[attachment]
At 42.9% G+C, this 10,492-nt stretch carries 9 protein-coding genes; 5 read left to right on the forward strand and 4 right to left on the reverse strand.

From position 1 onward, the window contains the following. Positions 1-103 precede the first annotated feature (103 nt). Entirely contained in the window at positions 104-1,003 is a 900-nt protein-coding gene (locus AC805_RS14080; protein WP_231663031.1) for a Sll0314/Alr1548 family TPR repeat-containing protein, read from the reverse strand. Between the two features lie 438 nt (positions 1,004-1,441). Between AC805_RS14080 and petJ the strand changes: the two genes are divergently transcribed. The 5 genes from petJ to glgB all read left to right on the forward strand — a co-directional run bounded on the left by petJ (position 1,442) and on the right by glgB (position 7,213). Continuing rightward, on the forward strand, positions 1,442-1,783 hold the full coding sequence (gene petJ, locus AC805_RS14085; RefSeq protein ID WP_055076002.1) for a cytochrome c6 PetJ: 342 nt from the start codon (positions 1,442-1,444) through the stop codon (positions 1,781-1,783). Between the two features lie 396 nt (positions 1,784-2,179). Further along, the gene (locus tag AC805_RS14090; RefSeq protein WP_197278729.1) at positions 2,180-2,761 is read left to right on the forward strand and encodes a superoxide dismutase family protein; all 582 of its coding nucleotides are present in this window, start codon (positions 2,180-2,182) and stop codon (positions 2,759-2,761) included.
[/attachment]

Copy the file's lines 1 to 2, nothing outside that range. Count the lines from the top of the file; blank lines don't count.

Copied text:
At 42.9% G+C, this 10,492-nt stretch carries 9 protein-coding genes; 5 read left to right on the forward strand and 4 right to left on the reverse strand.

From position 1 onward, the window contains the following. Positions 1-103 precede the first annotated feature (103 nt). Entirely contained in the window at positions 104-1,003 is a 900-nt protein-coding gene (locus AC805_RS14080; protein WP_231663031.1) for a Sll0314/Alr1548 family TPR repeat-containing protein, read from the reverse strand. Between the two features lie 438 nt (positions 1,004-1,441). Between AC805_RS14080 and petJ the strand changes: the two genes are divergently transcribed. The 5 genes from petJ to glgB all read left to right on the forward strand — a co-directional run bounded on the left by petJ (position 1,442) and on the right by glgB (position 7,213). Continuing rightward, on the forward strand, positions 1,442-1,783 hold the full coding sequence (gene petJ, locus AC805_RS14085; RefSeq protein ID WP_055076002.1) for a cytochrome c6 PetJ: 342 nt from the start codon (positions 1,442-1,444) through the stop codon (positions 1,781-1,783). Between the two features lie 396 nt (positions 1,784-2,179). Further along, the gene (locus tag AC805_RS14090; RefSeq protein WP_197278729.1) at positions 2,180-2,761 is read left to right on the forward strand and encodes a superoxide dismutase family protein; all 582 of its coding nucleotides are present in this window, start codon (positions 2,180-2,182) and stop codon (positions 2,759-2,761) included.